The request brings up a few topics – first, broadband providers are regulated differently and that’s always been a challenge to the providers and then passed onto the customers. But then they have also received public funding differently. It would be interesting to see an matrix comparing regulation and government inventing in telephone, cable, wireless and other broadband providers.

Also it would be interesting to get some scenarios of who still has a landline. When I’ve asked the most popular answer is – my parents (or grandparents). And that is why the AARP was involved with the decision in 2014. Forbes has an interesting article in January 2020 from a landline user. Some of his reasons were voice clarity, comfort, cost and safety. Safety is the research I remember being used most in 2014, here’s what Forbes said…

A landline phone might be the only phone that is accessible and functional when an emergency strikes. And if you are awoken by an intruder, you probably don’t want to yell “Could you bring me my mobile phone — it’s charging on the kitchen counter?”

Also cell coverage is an issue. In my old house in St Paul, there were certain rooms where my cell phone didn’t work – which may have been partially attributable to thick walls but it didn’t always work in the front yard either. And walking through the same neighborhood as often as I do, I can tell you there are dead zones. Again that’s in St Paul. Driving in rural area I’ve driven through miles of dead zones. Either would feel scary if you were making a life saving call – and that is what the landline phone is designed to do.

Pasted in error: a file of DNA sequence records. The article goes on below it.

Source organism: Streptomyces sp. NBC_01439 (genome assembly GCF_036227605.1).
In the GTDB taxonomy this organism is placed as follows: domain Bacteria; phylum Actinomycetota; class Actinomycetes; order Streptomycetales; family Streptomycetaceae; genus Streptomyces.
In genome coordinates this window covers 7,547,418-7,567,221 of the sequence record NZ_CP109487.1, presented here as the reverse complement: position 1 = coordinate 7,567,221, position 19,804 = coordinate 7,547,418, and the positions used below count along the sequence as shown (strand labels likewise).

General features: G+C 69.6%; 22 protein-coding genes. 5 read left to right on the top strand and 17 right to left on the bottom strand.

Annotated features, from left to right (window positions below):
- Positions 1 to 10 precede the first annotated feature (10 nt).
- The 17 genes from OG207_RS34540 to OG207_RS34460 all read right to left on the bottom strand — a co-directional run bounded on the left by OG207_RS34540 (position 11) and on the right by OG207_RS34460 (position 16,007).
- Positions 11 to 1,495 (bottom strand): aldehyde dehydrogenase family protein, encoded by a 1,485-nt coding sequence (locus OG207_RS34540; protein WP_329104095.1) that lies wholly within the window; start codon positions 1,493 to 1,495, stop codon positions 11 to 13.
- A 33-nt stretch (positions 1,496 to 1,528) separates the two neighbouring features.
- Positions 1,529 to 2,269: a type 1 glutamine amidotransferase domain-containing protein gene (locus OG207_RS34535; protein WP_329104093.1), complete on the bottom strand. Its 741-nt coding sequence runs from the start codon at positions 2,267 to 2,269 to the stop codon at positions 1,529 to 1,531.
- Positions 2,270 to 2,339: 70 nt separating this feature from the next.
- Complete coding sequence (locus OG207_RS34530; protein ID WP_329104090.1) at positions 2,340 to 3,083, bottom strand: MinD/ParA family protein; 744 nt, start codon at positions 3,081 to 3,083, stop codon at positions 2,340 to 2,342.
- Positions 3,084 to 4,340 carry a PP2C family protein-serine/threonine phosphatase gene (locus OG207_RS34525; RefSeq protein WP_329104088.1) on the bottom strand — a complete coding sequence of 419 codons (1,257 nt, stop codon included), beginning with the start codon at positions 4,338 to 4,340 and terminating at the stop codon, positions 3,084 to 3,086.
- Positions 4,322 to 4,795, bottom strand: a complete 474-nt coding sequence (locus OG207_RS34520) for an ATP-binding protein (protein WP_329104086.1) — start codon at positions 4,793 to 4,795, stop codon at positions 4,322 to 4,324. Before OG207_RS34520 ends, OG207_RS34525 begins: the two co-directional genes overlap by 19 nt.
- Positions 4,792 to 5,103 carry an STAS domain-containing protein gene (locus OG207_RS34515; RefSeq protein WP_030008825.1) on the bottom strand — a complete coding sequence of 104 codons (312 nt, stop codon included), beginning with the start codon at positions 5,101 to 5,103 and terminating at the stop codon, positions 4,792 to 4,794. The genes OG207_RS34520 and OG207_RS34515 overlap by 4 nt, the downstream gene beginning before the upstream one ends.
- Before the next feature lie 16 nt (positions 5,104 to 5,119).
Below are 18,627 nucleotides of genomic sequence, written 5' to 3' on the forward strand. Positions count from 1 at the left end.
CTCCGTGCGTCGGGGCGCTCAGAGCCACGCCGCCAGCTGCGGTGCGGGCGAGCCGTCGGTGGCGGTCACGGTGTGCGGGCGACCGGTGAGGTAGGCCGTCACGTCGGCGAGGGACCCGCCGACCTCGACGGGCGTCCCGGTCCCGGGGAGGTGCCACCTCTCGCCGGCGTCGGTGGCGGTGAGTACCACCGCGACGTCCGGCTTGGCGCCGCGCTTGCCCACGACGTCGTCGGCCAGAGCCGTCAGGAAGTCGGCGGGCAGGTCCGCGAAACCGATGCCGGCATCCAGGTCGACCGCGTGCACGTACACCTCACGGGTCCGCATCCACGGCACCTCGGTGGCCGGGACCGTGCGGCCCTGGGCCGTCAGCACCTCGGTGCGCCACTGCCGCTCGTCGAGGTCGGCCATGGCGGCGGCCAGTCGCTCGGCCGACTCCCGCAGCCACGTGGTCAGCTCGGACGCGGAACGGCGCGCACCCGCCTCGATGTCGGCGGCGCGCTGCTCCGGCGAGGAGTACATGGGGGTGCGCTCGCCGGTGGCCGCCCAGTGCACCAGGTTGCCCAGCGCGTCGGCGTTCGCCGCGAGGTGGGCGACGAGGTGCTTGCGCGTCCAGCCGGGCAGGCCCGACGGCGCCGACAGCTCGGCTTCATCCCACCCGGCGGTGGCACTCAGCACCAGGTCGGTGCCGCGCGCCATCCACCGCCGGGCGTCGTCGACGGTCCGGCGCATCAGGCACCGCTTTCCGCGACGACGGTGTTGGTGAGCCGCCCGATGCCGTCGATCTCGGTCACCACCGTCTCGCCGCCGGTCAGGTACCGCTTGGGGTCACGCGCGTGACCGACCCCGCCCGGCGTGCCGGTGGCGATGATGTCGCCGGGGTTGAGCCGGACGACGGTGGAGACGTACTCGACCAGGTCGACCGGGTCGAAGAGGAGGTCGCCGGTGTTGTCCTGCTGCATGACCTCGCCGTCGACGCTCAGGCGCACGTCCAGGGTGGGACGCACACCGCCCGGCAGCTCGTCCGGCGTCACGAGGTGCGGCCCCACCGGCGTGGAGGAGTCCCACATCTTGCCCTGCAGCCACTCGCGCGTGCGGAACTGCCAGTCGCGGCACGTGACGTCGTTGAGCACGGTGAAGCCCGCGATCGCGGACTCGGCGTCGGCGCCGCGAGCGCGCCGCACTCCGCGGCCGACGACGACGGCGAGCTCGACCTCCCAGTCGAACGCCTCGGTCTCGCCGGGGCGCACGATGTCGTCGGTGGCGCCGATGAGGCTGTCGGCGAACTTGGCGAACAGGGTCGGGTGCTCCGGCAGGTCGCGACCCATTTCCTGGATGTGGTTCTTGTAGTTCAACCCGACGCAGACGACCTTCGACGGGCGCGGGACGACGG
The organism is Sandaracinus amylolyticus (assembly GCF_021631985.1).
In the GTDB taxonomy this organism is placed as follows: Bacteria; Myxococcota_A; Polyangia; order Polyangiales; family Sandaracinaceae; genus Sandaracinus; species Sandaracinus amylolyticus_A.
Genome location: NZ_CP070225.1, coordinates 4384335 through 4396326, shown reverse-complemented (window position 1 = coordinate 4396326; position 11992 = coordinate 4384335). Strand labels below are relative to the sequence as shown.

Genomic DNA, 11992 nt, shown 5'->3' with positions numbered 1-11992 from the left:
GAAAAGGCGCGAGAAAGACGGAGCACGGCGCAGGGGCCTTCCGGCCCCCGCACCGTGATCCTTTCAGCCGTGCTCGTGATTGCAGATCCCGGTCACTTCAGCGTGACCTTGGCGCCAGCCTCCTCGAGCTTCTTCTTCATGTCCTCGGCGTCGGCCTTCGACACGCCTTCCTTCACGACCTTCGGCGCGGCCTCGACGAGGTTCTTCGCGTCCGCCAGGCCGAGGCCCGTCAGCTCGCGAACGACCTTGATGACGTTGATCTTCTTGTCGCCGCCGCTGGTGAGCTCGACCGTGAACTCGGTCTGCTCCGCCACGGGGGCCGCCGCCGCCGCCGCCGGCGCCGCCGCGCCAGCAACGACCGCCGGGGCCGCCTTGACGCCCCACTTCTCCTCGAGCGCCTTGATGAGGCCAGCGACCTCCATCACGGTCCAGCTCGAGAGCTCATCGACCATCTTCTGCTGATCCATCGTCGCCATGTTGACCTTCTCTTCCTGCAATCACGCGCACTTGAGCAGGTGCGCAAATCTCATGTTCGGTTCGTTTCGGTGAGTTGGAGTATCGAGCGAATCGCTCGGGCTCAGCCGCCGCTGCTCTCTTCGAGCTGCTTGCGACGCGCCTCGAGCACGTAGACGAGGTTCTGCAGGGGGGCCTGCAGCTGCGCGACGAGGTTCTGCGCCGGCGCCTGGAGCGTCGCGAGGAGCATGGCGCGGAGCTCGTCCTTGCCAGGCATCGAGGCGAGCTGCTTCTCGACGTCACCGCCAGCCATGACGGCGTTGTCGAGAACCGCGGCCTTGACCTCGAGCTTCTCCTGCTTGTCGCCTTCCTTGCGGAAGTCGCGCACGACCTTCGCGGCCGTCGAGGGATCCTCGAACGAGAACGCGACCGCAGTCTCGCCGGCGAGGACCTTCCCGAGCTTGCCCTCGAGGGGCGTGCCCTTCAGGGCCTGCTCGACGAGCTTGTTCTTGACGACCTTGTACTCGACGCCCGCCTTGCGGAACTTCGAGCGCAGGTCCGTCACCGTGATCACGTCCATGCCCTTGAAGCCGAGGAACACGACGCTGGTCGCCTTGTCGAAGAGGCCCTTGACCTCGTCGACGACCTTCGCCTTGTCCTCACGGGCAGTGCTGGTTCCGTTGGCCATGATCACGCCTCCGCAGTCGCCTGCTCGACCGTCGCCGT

Arrowhead Regional Leaders Collaborate on Broadband Projects

A press release from the Blandin Foundation. These guys have been working hard in a year that made it hard but they have done great things and will continue…

In the midst of the COVID-19 pandemic, local leaders throughout Minnesota’s Arrowhead Region (Aitkin, Cook, Carlton, Itasca, Koochiching, Lake and St. Louis Counties)
came together to assess their communities’ strengths and challenges in building and sustaining broadband-powered economies. Based on what they learned, eight projects emerged and will be supported through regional grants.
“Arrowhead Regional leaders had the courage and tenacity to dedicate time during a pandemic to look deeply at how broadband was propelling or, because of the lack of it, preventing community growth,” said Tuleah Palmer, president and CEO at Blandin Foundation. “These small grants will kindle the real power of this initiative – the collaborative, innovative spirit living within our rural communities.”
Arrowhead Intelligent Region (AIR) initiative brings together Northeast Minnesota leaders to identify
and fund projects that improve broadband infrastructure, build a knowledge workforce, incent innovation, ensure digital equity, foster commitment to environmental sustainability, and enable community engagement. It is a project facilitated by Blandin Foundation and Iron Range Resources & Rehabilitation Board, with additional support from the Northland Foundation.
“Our agency is committed to supporting high speed reliable broadband in every acre and corner of northeastern Minnesota,” said Commissioner Mark Phillips, Iron Range Resources & Rehabilitation.
“Fast, reliable and affordable broadband access in northeastern Minnesota is an economic and public safety necessity, not a luxury. Our health care systems, families, workers, businesses and senior citizens are using it like never before, especially during the past year of the COVID-19 pandemic.”